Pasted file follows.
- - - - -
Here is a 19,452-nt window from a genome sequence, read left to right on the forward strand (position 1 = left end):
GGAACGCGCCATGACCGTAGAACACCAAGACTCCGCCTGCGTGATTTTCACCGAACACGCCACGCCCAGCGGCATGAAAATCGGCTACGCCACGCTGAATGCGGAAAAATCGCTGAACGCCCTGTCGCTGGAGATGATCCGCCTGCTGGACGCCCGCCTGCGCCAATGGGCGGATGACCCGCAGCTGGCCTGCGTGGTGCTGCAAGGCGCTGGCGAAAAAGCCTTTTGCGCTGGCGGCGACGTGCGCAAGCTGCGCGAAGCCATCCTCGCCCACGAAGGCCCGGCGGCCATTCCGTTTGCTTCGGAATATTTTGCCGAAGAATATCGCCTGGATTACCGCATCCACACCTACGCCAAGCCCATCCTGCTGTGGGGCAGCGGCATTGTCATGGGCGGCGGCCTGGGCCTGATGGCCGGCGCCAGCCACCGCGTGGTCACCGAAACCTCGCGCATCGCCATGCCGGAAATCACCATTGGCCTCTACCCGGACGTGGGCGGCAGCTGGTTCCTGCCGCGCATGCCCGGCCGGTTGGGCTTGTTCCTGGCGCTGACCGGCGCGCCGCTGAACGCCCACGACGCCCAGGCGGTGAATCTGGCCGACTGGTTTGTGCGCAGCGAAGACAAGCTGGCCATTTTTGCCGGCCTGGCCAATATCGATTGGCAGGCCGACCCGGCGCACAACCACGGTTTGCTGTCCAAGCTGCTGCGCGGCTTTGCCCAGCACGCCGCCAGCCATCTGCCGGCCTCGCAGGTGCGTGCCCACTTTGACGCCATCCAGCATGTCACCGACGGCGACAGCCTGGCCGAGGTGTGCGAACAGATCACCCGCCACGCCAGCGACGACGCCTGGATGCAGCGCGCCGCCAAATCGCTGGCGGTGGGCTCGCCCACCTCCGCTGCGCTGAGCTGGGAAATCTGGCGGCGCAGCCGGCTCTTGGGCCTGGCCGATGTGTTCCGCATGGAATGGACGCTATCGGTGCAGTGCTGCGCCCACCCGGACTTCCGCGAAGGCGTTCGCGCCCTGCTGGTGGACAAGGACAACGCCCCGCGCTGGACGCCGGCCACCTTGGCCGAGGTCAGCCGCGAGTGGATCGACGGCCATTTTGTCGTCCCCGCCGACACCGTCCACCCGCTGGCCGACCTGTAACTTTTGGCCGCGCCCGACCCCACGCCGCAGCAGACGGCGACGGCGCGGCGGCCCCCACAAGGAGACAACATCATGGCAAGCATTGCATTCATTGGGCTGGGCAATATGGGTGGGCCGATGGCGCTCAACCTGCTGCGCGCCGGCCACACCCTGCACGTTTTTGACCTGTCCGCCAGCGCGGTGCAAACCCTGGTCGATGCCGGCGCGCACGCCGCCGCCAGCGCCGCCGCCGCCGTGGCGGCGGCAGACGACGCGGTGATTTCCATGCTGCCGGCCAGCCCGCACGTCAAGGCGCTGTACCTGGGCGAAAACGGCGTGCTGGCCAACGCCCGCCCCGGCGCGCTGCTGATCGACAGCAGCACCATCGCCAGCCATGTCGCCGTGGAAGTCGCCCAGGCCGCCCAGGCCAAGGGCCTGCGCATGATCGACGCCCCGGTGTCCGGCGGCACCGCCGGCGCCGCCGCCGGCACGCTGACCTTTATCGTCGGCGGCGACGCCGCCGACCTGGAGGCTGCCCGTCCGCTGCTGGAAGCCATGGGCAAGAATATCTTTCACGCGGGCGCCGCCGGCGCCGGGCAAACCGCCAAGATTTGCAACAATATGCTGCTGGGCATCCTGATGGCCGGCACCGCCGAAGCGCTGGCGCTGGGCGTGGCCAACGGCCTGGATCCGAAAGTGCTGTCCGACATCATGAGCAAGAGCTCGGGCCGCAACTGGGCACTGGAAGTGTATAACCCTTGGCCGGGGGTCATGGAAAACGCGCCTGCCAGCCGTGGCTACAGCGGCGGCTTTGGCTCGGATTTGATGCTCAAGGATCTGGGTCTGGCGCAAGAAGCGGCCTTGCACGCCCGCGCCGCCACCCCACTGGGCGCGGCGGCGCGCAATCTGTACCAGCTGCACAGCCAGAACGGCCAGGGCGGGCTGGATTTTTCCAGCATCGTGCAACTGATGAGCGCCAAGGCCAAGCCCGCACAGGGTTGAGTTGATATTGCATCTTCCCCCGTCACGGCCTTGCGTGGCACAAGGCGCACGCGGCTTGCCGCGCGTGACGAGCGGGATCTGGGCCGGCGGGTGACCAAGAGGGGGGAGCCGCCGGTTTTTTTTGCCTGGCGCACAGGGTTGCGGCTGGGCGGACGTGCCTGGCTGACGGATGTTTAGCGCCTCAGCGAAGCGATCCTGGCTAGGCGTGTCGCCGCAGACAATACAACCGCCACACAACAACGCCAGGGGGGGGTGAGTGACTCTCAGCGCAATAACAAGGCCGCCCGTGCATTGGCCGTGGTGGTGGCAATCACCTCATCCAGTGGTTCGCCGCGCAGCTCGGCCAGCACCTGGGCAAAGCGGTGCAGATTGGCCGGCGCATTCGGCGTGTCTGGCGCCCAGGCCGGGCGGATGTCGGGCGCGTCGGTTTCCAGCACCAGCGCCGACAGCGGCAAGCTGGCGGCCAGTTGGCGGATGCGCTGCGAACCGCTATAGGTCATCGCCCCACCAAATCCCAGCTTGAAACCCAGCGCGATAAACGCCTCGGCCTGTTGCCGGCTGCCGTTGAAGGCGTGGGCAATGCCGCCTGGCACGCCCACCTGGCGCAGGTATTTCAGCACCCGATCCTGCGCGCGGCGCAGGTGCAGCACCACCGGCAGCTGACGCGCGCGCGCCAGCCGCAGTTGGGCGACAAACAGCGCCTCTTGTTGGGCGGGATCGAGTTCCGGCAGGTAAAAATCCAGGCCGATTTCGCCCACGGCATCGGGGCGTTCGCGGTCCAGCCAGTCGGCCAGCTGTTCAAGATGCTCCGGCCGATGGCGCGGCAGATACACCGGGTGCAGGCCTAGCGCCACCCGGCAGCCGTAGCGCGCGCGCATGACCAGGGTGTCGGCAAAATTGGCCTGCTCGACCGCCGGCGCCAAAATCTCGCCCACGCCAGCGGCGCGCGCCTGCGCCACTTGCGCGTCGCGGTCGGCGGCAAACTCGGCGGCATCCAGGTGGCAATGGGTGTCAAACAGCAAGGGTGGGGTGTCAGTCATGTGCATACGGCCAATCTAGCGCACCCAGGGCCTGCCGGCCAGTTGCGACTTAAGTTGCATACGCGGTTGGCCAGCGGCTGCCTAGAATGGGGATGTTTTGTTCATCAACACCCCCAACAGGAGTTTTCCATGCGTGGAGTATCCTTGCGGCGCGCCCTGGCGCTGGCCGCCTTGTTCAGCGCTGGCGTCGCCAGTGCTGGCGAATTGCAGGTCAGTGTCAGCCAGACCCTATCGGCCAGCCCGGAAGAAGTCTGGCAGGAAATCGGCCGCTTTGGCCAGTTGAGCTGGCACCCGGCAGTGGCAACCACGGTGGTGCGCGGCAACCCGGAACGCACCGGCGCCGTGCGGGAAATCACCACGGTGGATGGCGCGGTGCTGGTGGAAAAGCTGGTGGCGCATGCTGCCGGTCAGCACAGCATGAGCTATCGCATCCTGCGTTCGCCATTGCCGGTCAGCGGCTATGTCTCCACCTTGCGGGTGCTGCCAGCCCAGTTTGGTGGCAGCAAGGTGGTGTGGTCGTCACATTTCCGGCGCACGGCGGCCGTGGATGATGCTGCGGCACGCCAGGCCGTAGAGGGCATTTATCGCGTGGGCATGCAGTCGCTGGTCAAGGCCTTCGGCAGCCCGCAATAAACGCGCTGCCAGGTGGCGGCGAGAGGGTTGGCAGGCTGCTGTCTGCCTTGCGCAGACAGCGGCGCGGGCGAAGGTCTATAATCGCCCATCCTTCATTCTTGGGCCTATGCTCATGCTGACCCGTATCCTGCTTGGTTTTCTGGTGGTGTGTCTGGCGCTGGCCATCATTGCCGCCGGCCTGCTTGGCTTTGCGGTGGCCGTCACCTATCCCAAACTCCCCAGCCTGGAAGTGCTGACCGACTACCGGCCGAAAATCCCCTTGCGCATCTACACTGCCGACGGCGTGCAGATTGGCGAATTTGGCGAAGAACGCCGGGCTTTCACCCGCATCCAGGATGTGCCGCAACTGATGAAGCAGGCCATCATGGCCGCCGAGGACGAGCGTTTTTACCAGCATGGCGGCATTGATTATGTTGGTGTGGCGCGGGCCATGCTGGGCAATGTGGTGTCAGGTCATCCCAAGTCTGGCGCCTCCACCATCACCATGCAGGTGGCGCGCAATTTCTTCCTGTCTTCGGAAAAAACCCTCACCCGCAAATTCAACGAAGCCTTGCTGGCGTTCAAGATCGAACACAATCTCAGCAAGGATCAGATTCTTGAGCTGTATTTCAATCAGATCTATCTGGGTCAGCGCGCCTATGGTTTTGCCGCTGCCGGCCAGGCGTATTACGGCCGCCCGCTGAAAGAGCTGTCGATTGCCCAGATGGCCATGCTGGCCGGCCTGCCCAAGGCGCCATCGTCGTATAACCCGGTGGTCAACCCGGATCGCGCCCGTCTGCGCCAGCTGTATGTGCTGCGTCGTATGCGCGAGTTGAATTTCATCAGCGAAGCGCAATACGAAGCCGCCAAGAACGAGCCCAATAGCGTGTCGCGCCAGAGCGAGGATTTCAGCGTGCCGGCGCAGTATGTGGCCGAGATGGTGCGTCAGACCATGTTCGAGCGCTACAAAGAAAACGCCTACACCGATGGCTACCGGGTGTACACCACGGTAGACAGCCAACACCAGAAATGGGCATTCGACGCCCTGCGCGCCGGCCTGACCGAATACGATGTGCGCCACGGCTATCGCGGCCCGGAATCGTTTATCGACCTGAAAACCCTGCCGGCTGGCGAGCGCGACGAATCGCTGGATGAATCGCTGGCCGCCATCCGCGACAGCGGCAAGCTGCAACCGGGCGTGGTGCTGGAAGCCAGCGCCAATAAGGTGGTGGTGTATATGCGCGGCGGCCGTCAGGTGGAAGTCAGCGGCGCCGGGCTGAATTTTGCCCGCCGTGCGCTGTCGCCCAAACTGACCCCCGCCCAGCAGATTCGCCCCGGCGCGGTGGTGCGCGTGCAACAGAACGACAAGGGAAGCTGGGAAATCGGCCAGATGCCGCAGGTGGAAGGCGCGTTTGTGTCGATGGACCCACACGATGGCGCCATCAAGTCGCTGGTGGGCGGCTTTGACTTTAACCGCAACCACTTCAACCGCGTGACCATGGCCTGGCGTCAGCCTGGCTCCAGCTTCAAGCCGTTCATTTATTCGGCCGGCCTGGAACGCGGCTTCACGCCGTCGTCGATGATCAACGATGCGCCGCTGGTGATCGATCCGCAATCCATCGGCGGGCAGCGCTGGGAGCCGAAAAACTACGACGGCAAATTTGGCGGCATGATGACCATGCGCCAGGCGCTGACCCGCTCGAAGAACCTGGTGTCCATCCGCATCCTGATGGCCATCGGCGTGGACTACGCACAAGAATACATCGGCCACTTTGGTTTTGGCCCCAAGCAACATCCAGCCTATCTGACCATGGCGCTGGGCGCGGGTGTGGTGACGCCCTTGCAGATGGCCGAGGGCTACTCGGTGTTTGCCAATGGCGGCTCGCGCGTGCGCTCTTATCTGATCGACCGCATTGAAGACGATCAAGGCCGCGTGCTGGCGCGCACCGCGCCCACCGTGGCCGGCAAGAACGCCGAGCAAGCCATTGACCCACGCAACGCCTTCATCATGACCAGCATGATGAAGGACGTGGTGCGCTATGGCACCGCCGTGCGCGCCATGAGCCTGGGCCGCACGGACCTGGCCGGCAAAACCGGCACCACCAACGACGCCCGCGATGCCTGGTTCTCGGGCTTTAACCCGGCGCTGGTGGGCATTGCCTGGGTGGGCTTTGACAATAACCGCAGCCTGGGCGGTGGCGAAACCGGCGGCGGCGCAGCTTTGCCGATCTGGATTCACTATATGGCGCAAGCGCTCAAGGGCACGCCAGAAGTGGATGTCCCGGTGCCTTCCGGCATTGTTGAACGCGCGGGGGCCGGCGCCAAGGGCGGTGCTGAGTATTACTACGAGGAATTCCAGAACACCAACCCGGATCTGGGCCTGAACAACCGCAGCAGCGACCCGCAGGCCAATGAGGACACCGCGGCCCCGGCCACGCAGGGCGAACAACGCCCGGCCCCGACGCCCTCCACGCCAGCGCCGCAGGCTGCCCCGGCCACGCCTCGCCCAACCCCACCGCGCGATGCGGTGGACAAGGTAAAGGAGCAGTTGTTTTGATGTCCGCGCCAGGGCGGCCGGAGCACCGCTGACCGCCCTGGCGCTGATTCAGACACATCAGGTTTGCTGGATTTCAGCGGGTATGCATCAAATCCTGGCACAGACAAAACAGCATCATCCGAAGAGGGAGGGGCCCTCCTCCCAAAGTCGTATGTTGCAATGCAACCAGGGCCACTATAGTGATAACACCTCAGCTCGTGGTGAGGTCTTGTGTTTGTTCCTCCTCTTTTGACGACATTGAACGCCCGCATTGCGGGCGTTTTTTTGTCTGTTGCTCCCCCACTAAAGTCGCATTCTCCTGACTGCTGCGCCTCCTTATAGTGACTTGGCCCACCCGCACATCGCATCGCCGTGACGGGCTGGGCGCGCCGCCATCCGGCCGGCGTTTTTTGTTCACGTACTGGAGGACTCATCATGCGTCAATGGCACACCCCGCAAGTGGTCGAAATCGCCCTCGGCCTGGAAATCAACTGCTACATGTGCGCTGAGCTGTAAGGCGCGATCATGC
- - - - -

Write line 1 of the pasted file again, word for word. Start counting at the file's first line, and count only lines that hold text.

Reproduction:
Here is a 19,452-nt window from a genome sequence, read left to right on the forward strand (position 1 = left end):